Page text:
The Crown Ridge Moose Hunt (Kyrl Dollimount)
#1932: YouTube video by Kyrl2
©2011 ~ Used with permission ~

Come gather 'round me and open a beer,
I'll tell you a story that happened last year;
It started one morning at the first start of light,
Two men went huntin', Max Quinton, Gar Dyke.

Their rifles and Blue Star made up the load,
Five miles east of Gander they took a side road;
Slowly over the pot-holes
and a tumbled-down bridge,
They came to a branch road
that led to Crown Ridge.

A short time thereafter by the edge of tall spruce,
Max stuck up his rifle and down came a moose;
Gar, a short ways behind him
when he heard the shot ring,
"Max, what did you shoot at?
I didn't see a thing."

Max shouted, "I got him!" and away he did go,
There lay the old moose down in a bog hole;
Gar got all excited, saying, "Step away, Max",
And off came the head with a sweep of his axe.

Next came the skinnin', the progress quite slow,
They shouldered the quarters
and off through the snow;
That old branch road,
thank God, wasn't far,
And soon the four quarters
were packed in the car.

Gar said to Max, "Boy, that didn't take long",
As he put on his signal to turn in Square Pond;
And being quite thirsty they had a quick one,
Not knowing right then of the crime they had done.

At home fryin' liver later that day,
Max phoned up Gar and to him did say:
"I was just a-talkin' to the Wildlife on phone,
They wondered if we could bring in the jaw bone."

So, proud as a peacock they jumped in the car,
And off to Crown Ridge, it wasn't that far;
They cleaned up the jaw bone
and then, pretty soon,
They walked in the Wildlife
like old Daniel Boone.

And then came the questions,
"How much did he weigh?"
Max looked at Gar, "How much would you say?"
Gar thought for a moment before he spoke,
"A darn nice bit, sir, me poor back is broke."

"And what was the sex?
I'll write that down now."
"What I seen Max cut off, sir, it wasn't no cow."
"Had a fine set of antlers was one way to know."
The warden he smiled and wrote down a bull.

"Now the time of the killin'
and I want to know where."
Max said, "On Crown Ridge, sir."
He jumped from his chair.
Shouted, "Restricted area!",
as he came to his feet,
"You'll end up in jail, boys,
and you must lose your meat."

Their feelings were different as they left the room,
They felt more like Capone now
than old Daniel Boone;
As they followed the warden into the street,
Their footsteps led them straight to the meat.

There in the sunset, hangin' quite high,
Were four lovely quarters, tears came to their eyes;
But they had to start laughin' when he cut it loose,
They said, "There goes Dick Carroll
with a restricted moose."

Soon came the summons,
poor Max lost his gun,
For days they sat thinkin'
of the crime they had done;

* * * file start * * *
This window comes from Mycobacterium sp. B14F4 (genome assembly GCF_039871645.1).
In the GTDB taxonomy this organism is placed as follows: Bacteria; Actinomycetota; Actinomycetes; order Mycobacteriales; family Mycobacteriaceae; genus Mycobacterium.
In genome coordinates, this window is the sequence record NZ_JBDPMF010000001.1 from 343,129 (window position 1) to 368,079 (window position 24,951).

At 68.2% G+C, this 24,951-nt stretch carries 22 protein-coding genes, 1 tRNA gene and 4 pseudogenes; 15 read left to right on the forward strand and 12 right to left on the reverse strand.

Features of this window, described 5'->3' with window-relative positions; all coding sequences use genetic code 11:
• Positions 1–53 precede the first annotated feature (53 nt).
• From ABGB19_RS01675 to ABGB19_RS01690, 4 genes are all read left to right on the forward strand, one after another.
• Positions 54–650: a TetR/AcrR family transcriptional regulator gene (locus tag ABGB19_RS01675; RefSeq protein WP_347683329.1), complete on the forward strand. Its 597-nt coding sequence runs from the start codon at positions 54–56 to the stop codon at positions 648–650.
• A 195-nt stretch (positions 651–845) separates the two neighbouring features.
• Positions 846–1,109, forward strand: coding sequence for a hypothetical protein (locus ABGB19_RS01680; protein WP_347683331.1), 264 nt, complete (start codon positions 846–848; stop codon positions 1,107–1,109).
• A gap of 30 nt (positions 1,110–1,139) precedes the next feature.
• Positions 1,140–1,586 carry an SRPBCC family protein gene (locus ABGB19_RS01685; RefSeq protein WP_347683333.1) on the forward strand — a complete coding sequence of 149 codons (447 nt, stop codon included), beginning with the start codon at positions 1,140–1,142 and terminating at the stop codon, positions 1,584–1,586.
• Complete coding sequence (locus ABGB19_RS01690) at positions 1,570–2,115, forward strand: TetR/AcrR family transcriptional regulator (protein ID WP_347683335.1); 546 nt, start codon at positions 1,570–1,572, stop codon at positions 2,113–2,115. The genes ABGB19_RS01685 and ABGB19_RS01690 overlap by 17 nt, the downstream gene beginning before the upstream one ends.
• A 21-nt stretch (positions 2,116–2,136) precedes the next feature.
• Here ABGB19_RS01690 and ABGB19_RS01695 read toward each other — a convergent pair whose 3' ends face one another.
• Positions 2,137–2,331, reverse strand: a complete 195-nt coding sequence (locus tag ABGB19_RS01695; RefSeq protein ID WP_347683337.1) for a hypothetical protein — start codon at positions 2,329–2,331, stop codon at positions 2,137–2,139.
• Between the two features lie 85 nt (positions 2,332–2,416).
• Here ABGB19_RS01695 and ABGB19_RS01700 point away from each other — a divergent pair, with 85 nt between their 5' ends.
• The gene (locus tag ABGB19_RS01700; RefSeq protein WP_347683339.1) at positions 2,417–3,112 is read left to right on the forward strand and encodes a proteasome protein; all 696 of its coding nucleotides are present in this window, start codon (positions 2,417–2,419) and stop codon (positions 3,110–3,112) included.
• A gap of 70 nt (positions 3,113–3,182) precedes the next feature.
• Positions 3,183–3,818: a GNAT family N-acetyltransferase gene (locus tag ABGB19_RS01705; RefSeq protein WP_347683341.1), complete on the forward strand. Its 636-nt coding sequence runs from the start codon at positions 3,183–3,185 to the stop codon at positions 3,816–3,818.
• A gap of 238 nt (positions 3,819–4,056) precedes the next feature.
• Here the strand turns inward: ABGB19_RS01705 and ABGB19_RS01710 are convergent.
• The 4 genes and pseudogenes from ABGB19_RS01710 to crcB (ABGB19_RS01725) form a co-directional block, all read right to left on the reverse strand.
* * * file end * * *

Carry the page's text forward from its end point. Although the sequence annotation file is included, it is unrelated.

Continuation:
Then the day of the judgement,
they trembled with fright,
To think of the courtroom and Magistrate White.

They were asked many questions,
then went to recess,
Then back with the verdict,
"Case is dismissed!"
With no more meat seizures,
Max got back his gun,
And with his pants not yet soiled,
Gar shouted, "We won!"

That night, feelin' happy,
they filled up their fridge,
With that old bull moose
that was killed on Crown Ridge;
And they drank up a toast
to old Magistrate White,
And here ends the story,
Max Quinton, Gar Dyke.

####.... Ellis Coles ....####
Kyrl Dollimount [b.1942] in Francois, NL, notes:
"This is a true moose hunt story that was made into a song by Ellis Coles. It has not been widely published but I have loved the song since I heard it, and I wanted to let other Newfoundland moose hunters hear it. By the way, the case was dismissed because the moose was so close to the boundary of the restricted area that it was not certain weather the moose was killed in the area or not."

From the Newfoundland Labrador Liquor Corporation (NLC) magazine Occasions, Fall, 2008, Provincial Producer's Spotlight:
Blue Star - This Newfoundland beer was a winner at the 1954 international beer-making competition in Munich, Germany. But its roots go back farther than that. The Bavarian Brewing Company was set up in St John's in 1932 at the height of the Great Depression. In their day, Charles Fox Bennett and other early beer-makers used wooden puncheons for storage, a manual malting process and traditional cork stoppers. The new Bavarian brewery used the most modern German equipment, producing its first beer two years later. German brew master Han Schneider lived on the Leslie Street premises and concocted the beer recipes himself. Who doesn't associate Blue Star, the camping beer as it's sometimes called, with good friends and a good time right here at home, especially in the great outdoors? It's with pride that its makers marketed Blue Star as made for Newfoundlanders by Newfoundlanders. And everyone remembers the radio ads of the 1990s that celebrated Blue Star as the shining star of the granite planet.


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